[December 16, 1975 in lieu of GHD (2/2) 1976]


Dear Friends-and-Relations,

What is the significance of life?

As I enter this sophomore half-decade of my sophomore half century, it seems an appropriate time to pose this sophomore’s question. I also raise it because these items, copied from the program of the last ASME meeting, have caused me to think about it, at least in relation to my profession, and I’d like to share my thoughts:

PHILIP G. HODGE JR., University of Minnesota, Minneapolis, MN
“For a group of papers, monographs and books published over a twenty year period.”

TED B. BELYTSCHKO, University of Illinois, Chicago, IL
“For outstanding achievement in mechanical engineering within ten years after graduation.”

AMD-Vol. 13   Inelastic Behavior of Composite Materials (100093), 1975. 212 pgs., $20.00, ASME members $10.00   Editor: Carl T. Herakovich

AMD-VOL 14   Finite Element Analysis of Transient Non-linear Structural Behavior (100094), 1975. 200 pgs., $20.00, ASME members $10.00   Editors: Ted Belytschko, J.R. Osias, and P.V. Marcal

AMD-Vol. 15   Mechanics of Transportation Suspension Systems (100095), 1975. 110 pgs., $12.00, ASME members $6.00   Editors: Burton Paul

Obviously, it is always nice to get a medal, particularly since I didn’t have to make a speech. Thirty-odd years ago, in a book* which made a great impression on me as a young graduate student, Oliver La Farge wrote about the satisfactions and frustrations of being an anthropologist; but the words apply to any research type of profession:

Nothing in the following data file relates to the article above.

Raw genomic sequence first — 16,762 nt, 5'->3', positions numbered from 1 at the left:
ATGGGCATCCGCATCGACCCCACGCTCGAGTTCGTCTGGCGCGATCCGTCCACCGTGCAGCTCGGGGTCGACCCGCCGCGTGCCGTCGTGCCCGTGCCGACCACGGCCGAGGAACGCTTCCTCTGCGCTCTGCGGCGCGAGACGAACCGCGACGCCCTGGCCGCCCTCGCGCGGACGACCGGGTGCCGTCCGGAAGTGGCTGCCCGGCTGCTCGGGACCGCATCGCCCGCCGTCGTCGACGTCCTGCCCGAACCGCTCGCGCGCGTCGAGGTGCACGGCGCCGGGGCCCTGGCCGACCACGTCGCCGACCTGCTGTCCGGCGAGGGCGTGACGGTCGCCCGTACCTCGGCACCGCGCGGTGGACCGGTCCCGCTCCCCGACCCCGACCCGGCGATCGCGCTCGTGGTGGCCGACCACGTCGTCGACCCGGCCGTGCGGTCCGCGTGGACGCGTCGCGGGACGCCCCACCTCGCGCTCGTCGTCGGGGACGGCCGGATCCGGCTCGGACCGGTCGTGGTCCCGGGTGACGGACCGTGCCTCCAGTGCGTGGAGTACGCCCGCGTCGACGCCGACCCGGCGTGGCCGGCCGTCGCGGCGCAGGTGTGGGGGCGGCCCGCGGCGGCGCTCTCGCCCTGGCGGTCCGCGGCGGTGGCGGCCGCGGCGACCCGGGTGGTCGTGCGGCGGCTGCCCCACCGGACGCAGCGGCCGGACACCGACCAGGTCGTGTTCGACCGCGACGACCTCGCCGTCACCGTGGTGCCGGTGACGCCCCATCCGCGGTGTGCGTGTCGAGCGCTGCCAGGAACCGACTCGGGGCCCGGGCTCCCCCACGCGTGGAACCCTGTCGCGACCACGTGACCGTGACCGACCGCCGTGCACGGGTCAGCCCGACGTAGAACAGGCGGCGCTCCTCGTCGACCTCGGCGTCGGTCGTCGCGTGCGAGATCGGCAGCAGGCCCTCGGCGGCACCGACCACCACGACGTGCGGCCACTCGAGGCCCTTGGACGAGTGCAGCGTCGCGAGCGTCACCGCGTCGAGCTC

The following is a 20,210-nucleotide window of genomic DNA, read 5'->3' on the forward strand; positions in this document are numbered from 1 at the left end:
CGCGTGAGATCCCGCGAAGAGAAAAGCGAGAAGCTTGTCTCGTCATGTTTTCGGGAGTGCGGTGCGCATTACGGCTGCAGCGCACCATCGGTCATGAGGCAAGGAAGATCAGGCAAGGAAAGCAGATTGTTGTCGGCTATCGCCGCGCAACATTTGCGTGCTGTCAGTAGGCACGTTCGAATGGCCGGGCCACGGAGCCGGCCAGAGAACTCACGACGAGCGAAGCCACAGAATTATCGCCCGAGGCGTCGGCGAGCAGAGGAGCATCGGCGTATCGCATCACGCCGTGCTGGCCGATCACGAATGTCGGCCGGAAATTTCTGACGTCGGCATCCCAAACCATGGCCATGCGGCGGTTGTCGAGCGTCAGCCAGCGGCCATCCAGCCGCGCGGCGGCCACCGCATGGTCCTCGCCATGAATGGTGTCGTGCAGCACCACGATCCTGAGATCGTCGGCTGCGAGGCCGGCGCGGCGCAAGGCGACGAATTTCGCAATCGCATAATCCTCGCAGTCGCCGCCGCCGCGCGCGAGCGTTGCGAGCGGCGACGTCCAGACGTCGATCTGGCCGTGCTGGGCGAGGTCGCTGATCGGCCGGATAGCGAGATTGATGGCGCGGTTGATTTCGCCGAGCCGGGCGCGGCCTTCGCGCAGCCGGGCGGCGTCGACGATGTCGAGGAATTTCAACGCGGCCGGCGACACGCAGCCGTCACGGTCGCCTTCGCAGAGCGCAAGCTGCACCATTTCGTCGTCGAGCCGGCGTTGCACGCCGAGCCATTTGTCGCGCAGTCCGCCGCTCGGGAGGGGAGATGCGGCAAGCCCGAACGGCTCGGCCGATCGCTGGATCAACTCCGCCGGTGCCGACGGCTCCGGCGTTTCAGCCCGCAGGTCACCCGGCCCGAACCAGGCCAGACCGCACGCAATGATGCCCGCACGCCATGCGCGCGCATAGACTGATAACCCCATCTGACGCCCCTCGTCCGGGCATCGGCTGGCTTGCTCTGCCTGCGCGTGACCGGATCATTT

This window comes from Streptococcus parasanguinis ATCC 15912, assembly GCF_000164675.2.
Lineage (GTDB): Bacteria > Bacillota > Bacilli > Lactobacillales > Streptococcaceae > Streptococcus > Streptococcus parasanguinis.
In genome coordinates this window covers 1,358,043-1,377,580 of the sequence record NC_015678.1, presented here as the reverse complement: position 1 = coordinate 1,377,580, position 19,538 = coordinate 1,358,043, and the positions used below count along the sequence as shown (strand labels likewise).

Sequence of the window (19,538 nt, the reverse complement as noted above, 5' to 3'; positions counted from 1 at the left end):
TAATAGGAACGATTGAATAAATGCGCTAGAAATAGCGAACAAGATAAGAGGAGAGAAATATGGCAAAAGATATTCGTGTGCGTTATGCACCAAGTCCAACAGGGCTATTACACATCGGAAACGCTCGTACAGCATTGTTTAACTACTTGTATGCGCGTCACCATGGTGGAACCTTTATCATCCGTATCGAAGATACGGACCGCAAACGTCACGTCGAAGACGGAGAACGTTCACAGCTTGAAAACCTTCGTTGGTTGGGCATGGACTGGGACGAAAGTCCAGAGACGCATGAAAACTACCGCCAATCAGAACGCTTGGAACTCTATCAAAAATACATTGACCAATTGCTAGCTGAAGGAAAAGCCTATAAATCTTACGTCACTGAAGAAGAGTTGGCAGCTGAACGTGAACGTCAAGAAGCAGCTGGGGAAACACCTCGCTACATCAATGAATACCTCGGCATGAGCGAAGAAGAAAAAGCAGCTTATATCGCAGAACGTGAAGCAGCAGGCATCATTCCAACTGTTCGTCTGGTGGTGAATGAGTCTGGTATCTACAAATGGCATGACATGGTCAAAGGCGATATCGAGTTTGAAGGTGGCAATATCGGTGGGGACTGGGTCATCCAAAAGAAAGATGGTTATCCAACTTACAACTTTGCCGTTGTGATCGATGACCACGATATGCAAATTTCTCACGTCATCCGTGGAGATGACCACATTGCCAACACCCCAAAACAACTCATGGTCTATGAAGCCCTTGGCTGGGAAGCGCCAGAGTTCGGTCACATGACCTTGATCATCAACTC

[*O. La Farge, “Raw Material,” Houghton-Mifflin, 1942, p. 87]

So at his greatest strength, at the vital point of his life-work, the scientist is cut off from communication with his fellow-men. Instead, he has the society of two, six, or twenty men and women who are working in his specialty (in my field I once was in correspondence with two at once), with whom he corresponds, whose letters he receives like a lover, with whom when he meets them he wallows in an orgy of talk, the keen pleasure of conclusions and findings compared, matched, checked against one another, the pure joy of being really understood.

The praise and understanding of those two or six becomes for him the equivalent of public recognition. Around these few close colleagues is the larger group of workers in the same general field. They do not share with one in the steps of one’s research, but they can read the results, tell in a general way if they have been soundly reached, and profit by them. To them McGarnigle ‘has shown’ that there are traces of an ancient, dolichocephalic strain among the skeletal remains from Pusilhá, which is something they can use. Largely on the strength of his close colleagues’ judgment of him, the word gets around that McGarnigle is a sound man. You can trust his work. He’s the fellow you want to have analyze the material if you turn up an interesting bunch of skulls. All told, including men in allied fields who use his findings, some fifty scientists praise him; before them he has achieved international reputation. He will receive honours. It is even remotely possible that he might get a raise in salary.